a1339c0a192121839d36e491dfac6e16-1Dhola Maru. Maharaja. Sounds True STA M114D. Available at most record stores.

They once called themselves Musafir, which means “traveler,” or “pilgrim.” Now they call themselves Maharaja, which, as every westerner knows means “King.” Not the greatest marketing choice, in my opinion. Why change a name which westerners could associate exclusively with the group, and choose one which has probably already been used as a brand name for a curry? Perhaps the group liked the name better. What traveling musicians wouldn’t prefer to call themselves kings? Wasn’t Elvis Presley known as the King, and Robert Johnson called King of the Delta Blues? Ironically, although these pretensions of royalty show them straining to become what they are not, it also reveals their authenticity.

An ethnomusicologist teaching at a New York University must guard constantly against polluting his performance with outside influences if he is to play authentic delta blues or Appalachian ballads. A similar constraint inflicts an Indian computer programmer living in Fremont trying to play authentic Karnatik or Hindustani music. But if you’re born in the Rajasthani desert, and have spent your entire life playing the same music your ancestors played, for the same kind of people they played it for, this is not going to be a problem. The musicians and singers of Maharaja would be the real deal no matter how many rules they broke. In fact it is their ability to break the rules and stay authentic that makes them genuine folk musicians, and not just academic copies. For it is the willingness to break the rules that created all of these different forms of folk music in the first place.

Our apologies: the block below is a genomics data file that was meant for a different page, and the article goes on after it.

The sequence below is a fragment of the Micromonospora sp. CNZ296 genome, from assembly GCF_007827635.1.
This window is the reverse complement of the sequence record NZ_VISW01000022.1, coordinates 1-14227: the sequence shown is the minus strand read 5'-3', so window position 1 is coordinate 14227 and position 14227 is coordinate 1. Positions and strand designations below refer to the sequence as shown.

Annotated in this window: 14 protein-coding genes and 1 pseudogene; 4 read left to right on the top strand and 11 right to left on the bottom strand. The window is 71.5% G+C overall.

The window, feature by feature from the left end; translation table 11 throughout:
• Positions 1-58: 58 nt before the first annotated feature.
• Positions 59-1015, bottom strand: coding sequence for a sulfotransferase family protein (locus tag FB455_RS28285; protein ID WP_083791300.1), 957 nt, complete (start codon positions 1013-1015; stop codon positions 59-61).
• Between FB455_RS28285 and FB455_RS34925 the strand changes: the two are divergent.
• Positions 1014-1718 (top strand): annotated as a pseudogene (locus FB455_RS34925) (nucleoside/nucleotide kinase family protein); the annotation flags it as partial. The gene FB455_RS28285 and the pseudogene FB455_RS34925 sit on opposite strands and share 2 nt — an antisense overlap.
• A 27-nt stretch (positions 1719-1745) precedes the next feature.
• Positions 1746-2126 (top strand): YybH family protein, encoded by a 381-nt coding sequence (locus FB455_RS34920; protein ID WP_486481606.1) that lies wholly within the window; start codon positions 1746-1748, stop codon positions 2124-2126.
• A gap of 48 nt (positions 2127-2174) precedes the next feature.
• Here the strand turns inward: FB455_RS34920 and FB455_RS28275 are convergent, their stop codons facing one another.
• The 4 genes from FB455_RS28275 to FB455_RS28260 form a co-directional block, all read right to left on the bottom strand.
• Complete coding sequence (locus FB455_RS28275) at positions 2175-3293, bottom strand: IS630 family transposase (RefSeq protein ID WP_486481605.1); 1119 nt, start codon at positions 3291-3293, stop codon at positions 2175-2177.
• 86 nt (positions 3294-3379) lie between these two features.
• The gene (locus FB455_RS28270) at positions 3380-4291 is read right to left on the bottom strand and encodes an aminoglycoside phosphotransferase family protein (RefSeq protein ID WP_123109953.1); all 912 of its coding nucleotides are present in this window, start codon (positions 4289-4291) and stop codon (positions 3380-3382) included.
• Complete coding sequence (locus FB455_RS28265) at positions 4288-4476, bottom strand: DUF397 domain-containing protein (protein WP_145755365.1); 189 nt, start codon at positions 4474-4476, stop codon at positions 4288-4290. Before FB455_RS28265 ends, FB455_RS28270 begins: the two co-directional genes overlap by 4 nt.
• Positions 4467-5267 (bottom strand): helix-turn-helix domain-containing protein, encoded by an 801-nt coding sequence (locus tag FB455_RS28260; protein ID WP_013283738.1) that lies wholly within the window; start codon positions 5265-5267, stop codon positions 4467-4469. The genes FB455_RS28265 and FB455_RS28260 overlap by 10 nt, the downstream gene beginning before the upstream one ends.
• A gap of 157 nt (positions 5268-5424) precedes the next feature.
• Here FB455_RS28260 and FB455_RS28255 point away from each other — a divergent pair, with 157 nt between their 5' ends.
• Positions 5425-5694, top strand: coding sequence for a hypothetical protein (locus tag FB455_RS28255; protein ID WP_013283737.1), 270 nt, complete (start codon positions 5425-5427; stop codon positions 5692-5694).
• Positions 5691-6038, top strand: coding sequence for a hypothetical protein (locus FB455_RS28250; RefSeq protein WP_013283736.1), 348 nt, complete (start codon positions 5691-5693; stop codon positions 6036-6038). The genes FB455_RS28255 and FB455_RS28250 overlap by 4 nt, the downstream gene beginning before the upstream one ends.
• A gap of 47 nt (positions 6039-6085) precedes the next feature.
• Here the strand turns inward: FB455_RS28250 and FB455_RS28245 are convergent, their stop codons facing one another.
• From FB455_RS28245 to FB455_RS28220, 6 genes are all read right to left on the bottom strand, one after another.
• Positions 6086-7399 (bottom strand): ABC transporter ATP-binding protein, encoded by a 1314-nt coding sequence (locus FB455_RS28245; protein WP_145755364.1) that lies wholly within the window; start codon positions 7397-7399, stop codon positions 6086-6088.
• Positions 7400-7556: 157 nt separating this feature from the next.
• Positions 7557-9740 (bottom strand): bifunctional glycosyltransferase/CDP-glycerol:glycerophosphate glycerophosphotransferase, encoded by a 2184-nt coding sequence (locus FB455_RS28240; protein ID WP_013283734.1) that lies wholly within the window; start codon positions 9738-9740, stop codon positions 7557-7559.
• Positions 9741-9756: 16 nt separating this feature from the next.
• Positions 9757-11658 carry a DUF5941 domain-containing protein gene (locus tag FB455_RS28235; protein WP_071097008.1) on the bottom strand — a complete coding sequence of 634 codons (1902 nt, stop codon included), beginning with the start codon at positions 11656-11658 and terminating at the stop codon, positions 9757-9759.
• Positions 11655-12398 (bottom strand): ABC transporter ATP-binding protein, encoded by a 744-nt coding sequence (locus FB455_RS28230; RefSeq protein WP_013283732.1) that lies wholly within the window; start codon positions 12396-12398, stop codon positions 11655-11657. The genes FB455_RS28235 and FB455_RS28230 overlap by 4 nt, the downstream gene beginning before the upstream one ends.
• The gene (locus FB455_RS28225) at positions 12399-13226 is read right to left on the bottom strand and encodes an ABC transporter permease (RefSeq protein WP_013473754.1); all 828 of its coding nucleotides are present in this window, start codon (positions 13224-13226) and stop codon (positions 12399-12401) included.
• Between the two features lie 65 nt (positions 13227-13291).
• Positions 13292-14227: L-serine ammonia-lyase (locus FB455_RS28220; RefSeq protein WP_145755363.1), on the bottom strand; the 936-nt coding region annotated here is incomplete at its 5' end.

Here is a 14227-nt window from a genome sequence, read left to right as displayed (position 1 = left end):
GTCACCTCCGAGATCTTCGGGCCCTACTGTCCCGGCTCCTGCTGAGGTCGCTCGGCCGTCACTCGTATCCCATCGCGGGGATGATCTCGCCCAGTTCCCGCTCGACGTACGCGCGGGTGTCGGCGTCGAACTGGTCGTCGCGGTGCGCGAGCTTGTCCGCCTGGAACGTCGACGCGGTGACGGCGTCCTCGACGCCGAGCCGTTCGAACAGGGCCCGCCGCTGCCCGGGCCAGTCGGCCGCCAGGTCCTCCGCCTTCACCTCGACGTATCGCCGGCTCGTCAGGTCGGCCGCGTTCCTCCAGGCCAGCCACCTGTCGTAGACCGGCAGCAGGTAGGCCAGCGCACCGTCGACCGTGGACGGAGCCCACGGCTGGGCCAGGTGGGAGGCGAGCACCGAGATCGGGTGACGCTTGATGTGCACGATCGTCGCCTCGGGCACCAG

However, an essential element for creating this kind of authenticity is some degree of isolation. When every Indian village is eagerly awaiting the next Bollywood hit, there is a danger that the various regional music will become homogenized, or even completely lost. But ironically, economic demand from the West can help to preserve the diversity first created by isolation. Some Indian villagers may look down on their own music as provincial, but if Westerners find it exotic, it may be preserved by traveling ensembles that take village music to western concert halls.

The main source of Maharaja’s success was, surprisingly a French Gypsy filmmaker named Tony Gatlif. His film “Latcho Drom” had no spoken dialogue, only two hours of Gypsies singing and dancing. The performances, however, occur in a sequence that follows the path of Gypsy migration from Rajasthan to Egypt to Turkey and then across Europe. This enables the audience to experience first hand how the Gypsy’s music changed as they traveled. “Latcho Drom” has a very enthusiastic cult following (I’ve seen it seven times). This inspired the world music institute to create a tour called Gypsy Caravan, which features musicians playing these same kinds of music in concert. And because the Gypsies (or Roma as they are more correctly called) originated somewhere near Rajasthan, Maharaja was chosen to share the bill with Gypsy musicians from Macedonia, Romania, and Spain.